A new framework of safety standards will help passenger ships resume operation
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Author: Elizabeth Robinson/28 February 2018/Categories: News, Marine operations
Naval architecture and engineering firm Foreship has warned that the increasing demand for expedition ships could compromise safe shipbuilding practices.
The consultancy believes that lack of consistency in the initial designs being rushed to market for vessels of around 10,000gt may conflict with established safety and environmental values.
“Some designs we have seen do not meet the cruise ship safe return to port (SRtP) provisions that were developed for a very good reason at the International Maritime Organisation,” said Markus Aarnio, chairman at Foreship. “These are smaller vessels, but they are still complex passenger ships; as such, they need to be envisaged as cruise ships from the outset.”
Aarnio said he is particularly concerned that some proposed expedition ships designs are tailor-made to avoid SRtP requirements, as they feature two overlength main vertical zones or one vertical zone which is “not counted”.
“This is allowed in principle, if the alternative design analysis proves that two overlength main vertical zones without SRtP is at least as safe as three main vertical zones with SRtP,” he added. “But how could this kind of analysis be justified? Responsible owners would follow the SRtP main principles even for smaller explorations ships.”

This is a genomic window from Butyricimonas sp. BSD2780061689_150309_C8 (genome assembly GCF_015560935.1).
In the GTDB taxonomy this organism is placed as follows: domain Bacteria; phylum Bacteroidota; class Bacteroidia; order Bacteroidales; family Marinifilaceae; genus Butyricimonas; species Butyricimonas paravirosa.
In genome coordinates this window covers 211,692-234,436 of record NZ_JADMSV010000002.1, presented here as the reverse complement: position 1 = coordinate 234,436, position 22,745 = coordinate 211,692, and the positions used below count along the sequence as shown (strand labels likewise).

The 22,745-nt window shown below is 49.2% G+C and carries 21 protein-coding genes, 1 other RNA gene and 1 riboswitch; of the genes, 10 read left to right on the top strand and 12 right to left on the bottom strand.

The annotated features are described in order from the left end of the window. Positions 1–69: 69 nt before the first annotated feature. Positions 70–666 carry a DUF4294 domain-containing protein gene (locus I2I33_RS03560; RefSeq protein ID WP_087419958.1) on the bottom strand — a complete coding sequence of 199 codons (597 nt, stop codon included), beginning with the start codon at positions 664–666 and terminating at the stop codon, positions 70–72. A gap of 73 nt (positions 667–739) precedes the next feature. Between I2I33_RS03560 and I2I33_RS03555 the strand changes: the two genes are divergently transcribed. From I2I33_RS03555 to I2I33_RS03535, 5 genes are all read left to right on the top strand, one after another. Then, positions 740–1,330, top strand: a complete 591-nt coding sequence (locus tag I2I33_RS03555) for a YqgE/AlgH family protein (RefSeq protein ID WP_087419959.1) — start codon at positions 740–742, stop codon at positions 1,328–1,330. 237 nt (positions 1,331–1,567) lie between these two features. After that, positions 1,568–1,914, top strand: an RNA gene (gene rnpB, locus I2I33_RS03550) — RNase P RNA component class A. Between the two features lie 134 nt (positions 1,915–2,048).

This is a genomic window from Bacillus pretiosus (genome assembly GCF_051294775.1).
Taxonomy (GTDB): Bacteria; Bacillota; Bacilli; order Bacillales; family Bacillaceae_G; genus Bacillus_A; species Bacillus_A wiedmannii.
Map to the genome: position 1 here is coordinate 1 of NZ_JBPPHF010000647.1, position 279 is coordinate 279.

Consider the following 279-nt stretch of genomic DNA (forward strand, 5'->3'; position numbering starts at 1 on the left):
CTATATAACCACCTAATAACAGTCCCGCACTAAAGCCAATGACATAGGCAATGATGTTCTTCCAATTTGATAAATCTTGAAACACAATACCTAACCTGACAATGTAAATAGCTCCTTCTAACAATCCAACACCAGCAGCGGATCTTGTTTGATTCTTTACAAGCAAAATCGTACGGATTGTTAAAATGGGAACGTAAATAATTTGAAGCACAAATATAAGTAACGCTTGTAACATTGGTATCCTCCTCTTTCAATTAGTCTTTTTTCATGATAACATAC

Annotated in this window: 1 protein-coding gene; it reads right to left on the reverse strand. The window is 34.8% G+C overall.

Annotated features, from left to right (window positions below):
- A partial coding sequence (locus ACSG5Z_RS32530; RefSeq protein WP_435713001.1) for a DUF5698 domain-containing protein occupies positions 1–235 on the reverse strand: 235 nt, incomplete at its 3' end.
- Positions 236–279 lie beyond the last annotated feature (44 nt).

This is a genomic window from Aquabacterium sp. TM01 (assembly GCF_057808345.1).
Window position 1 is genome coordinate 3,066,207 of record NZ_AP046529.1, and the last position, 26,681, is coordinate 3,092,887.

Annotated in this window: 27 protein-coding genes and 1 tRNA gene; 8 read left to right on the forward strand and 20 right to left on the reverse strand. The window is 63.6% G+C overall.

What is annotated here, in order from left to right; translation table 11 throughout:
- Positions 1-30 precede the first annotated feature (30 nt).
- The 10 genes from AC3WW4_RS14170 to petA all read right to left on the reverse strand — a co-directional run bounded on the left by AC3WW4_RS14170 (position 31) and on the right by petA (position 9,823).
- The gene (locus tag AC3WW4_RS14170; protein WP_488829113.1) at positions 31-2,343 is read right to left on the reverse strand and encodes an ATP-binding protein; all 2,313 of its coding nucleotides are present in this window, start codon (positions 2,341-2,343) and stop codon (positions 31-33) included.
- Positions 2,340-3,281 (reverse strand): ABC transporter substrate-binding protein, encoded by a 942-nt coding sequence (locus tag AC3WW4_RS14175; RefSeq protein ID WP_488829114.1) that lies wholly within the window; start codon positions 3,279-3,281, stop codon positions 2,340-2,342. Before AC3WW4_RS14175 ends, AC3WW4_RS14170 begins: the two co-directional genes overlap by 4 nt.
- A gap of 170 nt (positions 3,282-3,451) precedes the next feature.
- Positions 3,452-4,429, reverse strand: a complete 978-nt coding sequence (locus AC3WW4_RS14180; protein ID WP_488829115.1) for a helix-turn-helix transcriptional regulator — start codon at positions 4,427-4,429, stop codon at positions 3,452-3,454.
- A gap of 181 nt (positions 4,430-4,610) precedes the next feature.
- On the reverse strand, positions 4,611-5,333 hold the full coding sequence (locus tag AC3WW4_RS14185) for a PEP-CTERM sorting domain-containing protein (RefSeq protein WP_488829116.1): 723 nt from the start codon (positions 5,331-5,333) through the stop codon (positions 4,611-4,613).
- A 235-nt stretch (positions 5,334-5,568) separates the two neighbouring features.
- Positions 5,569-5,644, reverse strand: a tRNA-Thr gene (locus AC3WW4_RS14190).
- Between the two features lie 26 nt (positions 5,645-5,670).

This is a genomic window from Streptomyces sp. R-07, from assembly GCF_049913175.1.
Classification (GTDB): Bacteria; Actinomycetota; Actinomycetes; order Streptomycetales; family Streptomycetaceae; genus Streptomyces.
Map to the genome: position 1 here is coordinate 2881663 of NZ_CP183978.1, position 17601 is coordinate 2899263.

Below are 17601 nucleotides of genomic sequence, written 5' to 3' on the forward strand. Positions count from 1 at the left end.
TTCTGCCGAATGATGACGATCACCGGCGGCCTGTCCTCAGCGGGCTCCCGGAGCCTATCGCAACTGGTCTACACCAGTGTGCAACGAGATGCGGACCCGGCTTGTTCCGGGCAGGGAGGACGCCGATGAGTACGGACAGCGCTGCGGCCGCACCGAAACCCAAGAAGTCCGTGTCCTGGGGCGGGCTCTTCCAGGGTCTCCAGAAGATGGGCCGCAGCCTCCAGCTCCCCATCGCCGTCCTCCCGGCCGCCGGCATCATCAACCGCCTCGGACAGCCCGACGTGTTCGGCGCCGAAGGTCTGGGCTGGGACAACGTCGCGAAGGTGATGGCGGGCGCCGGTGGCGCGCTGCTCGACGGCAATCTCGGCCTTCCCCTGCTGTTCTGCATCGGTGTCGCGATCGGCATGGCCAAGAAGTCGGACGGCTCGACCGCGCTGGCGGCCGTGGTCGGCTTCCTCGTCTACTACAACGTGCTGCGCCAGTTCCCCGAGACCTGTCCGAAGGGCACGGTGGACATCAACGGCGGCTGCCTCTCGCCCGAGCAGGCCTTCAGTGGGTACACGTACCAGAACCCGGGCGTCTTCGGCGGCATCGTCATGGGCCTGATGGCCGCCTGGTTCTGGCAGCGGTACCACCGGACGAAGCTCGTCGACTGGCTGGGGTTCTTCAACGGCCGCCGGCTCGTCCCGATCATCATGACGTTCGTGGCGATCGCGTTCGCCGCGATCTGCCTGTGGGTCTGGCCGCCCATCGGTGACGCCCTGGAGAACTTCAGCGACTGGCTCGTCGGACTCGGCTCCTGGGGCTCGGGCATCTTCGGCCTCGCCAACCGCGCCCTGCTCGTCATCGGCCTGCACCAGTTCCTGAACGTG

The Polar Code centres on ship safety and environmental protection in polar waters. It provides guidance to ensure that equipment operates at low temperatures, incorporates stability margins to deal with ice accretion on superstructures, and in some cases demands additional damage stability requirements.
However, according to Aarnio, covering issues as diverse as design, construction, equipment, training, and search and rescue has not created a rule-set shrouded in mystery. “There are misconceptions: some confuse the Polar Code, the IMO regulation for ships accessing Polar Areas, and Polar Class which is the ice class regulation governing mainly the steel structures of ice-going vessels, for example,” he explains.
Polar Code ships fall into three categories: Category A ships are strengthened for at least medium first year ice; Category B ships are designed for at least thin first year ice; while Category C ships are designed to operate in open water of less severity.
“Unless they really are designed for breaking ice, cruise ships are typically in categories B or C,” said Aarnio. “Ice-breaking is another thing; if an owner really wants a ship that can break ice, a compromise is needed on fuel efficiency and passenger comfort in open water; this is not so in properly designed category B or C vessels.”
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